By D.W. Pine and Skye Gurney
To illustrate the 2014 Person of the Year runners-up, we commissioned works from four artists, continuing the rich tradition of great portraiture in News time.
The Ferguson Protesters by Titus Kaphar
To capture the impact of the Ferguson protests, Kaphar created a 4-ft by 5-ft oil painting he titled, “Yet Another Fight for Remembrance.” Kaphar, who lives and works in New Haven, Conn., and New York, mixes the work of Classic and Renaissance painters.
To watch a video depicting the process of Kaphar’s painting, go here.
“Like so many others, I’ve been struggling with what to do in response to what is happening in Ferguson and throughout the rest of this country,” says Kaphar, who received his MFA from Yale University’s School of Art. “Over the last few years I’ve found myself immersed in criminal justice research. I’ve been trying to make paintings that speak to the gravity of the situation. Honestly, it feels beyond me. What I make ends up feeling more like catharsis than communication.”
Kaphar’s work has been featured in more than a dozen exhibitions, including the current “The Jerome Project” at the Studio Museum in New York City through March 8, 2015. “The act of painting itself becomes a fight to remember the names of all the young black men who were taken too soon. A fight to remember that when this issue disappears from the media, it is not permission to forget. A fight to remember that change is possible.”
Vladimir Putin by Pavel Sokov
Born in Moscow in 1990, Sokov created an Old-World-style painting of Russian President Vladimir Putin using new-world technology. Sokov, who draws inspiration from classic Russian painters like Nicolai Fechin, painted this piece digitally using a Wacom tablet, allowing him to work directly on a screen with an electronic stylus. The portrait, which took more than 45 hours to create, utilized similar techniques as traditional oil painting.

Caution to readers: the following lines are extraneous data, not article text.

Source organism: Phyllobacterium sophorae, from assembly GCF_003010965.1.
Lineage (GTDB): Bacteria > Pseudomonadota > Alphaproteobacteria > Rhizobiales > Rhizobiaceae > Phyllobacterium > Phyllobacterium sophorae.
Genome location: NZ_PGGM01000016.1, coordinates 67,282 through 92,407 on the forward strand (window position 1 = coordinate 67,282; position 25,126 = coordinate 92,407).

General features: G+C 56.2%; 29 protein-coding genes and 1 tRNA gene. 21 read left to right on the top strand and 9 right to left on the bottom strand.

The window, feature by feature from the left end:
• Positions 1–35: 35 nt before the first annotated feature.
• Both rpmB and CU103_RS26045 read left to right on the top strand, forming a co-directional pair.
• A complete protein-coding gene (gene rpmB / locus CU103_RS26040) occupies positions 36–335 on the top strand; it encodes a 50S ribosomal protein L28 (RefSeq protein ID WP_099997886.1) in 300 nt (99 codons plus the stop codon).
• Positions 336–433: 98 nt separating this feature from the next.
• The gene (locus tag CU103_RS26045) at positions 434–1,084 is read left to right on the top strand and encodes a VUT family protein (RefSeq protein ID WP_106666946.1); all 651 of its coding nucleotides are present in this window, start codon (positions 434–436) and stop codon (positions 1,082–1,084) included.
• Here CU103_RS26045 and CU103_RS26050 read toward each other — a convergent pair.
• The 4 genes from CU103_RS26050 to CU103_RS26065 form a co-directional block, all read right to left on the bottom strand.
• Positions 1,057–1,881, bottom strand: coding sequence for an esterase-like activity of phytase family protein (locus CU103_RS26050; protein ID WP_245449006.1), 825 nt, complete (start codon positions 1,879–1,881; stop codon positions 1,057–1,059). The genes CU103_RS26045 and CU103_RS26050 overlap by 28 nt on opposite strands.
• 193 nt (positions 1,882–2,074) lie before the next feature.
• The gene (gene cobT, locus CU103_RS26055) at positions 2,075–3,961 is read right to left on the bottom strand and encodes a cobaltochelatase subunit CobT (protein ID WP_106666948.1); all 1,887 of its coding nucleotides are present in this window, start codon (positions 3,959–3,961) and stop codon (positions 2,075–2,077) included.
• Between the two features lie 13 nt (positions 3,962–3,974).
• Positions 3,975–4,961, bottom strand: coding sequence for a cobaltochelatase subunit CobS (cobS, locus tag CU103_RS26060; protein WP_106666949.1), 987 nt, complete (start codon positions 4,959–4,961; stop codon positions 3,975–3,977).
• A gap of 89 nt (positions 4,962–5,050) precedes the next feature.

“With this piece, I wanted to convey a complex set of emotions with Putin’s facial expression,” says Sokov, who currently lives and works in Montreal. “I had to adjust and invent the eyes’ expression by playing with the eyelids and eyebrows. I looked at various photos of Putin displaying certain emotions and how his facial muscles behaved in each case. By studying that, I was able to inject a realistic adjustment to his facial expression to achieve the sort of effect I was looking for.”
Massoud Barzani by Jason Seiler
To capture the power of the Kurdistan Regional Government president, we turned to Chicago-based artist Jason Seiler — best known for Pope Francis.
Seiler, a classically trained oil painter who taught himself to paint digitally on a 21-inch LCD display, watched YouTube videos of Barzani speaking and walking to observe his posture and overall feeling.
“I love the intense look in his eyes and knew that was the direction I wanted to take this portrait,” says Seiler, who used a stained linen canvas as the foundation before layering paint on top. “My ultimate goal is to paint a portrait that truly feels like my subject. I want to paint as realistic as I can while keeping a painterly look and feel.”
Says Seiler, who also worked as a character designer on Tim Burton’s “Alice In Wonderland,” “it’s really important to me that the brush work has a life to it. Painting every pore isn’t what makes it feel realistic, it’s the suggested idea of realism which fools the viewer into believing the illusion of it being real, when in truth, it’s all one brush stroke laid next to another.”
Jack Ma by Tracie Ching
An illustrator and graphic designer from Washington, D.C., Ching is a self-taught digital artist. Her work specializes in portraiture featuring complex line work with a limited color palette — a style developed after years of producing silkscreen prints. Only seven colors (black, white, three shades of grey and two shades of red) were used in her Ma portrait.
“I knew I would represent him as a businessman but wanted to ensure his humility and vibrancy came across as well,” says Ching, who’s work is drawn directly in Adobe Illustrator.
(See More: Jack Ma, 2014 Person of the Year Runner-Up)
Execution of the portrait begins with large shapes of color, isolating the hair, face, neck and clothing. Ching then breaks the portrait down into smaller and smaller shapes, working first on the darkest shadows and pulling out lighter tones and highlights. Eventually the shapes give way to crosshatching-like line work created with custom digital brushes. Once the portrait is near finished a background is laid down — often bright, simple, and graphic to help the portrait pop.